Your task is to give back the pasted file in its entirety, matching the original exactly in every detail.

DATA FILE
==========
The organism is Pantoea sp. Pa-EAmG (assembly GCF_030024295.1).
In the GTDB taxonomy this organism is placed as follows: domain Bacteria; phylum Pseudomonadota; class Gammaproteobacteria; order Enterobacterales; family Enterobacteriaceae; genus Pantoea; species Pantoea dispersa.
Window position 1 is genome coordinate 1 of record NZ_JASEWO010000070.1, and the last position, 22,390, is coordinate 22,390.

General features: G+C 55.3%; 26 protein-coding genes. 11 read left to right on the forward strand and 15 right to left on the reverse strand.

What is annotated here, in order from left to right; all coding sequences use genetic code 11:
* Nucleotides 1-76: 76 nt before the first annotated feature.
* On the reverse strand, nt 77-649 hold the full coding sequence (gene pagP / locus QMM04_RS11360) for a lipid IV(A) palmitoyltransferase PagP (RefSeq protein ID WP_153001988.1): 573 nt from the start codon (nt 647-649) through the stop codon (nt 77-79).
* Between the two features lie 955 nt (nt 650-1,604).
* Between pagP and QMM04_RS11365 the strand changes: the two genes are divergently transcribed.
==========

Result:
The organism is Pantoea sp. Pa-EAmG (assembly GCF_030024295.1).
In the GTDB taxonomy this organism is placed as follows: domain Bacteria; phylum Pseudomonadota; class Gammaproteobacteria; order Enterobacterales; family Enterobacteriaceae; genus Pantoea; species Pantoea dispersa.
Window position 1 is genome coordinate 1 of record NZ_JASEWO010000070.1, and the last position, 22,390, is coordinate 22,390.

General features: G+C 55.3%; 26 protein-coding genes. 11 read left to right on the forward strand and 15 right to left on the reverse strand.

What is annotated here, in order from left to right; all coding sequences use genetic code 11:
* Nucleotides 1-76: 76 nt before the first annotated feature.
* On the reverse strand, nt 77-649 hold the full coding sequence (gene pagP / locus QMM04_RS11360) for a lipid IV(A) palmitoyltransferase PagP (RefSeq protein ID WP_153001988.1): 573 nt from the start codon (nt 647-649) through the stop codon (nt 77-79).
* Between the two features lie 955 nt (nt 650-1,604).
* Between pagP and QMM04_RS11365 the strand changes: the two genes are divergently transcribed.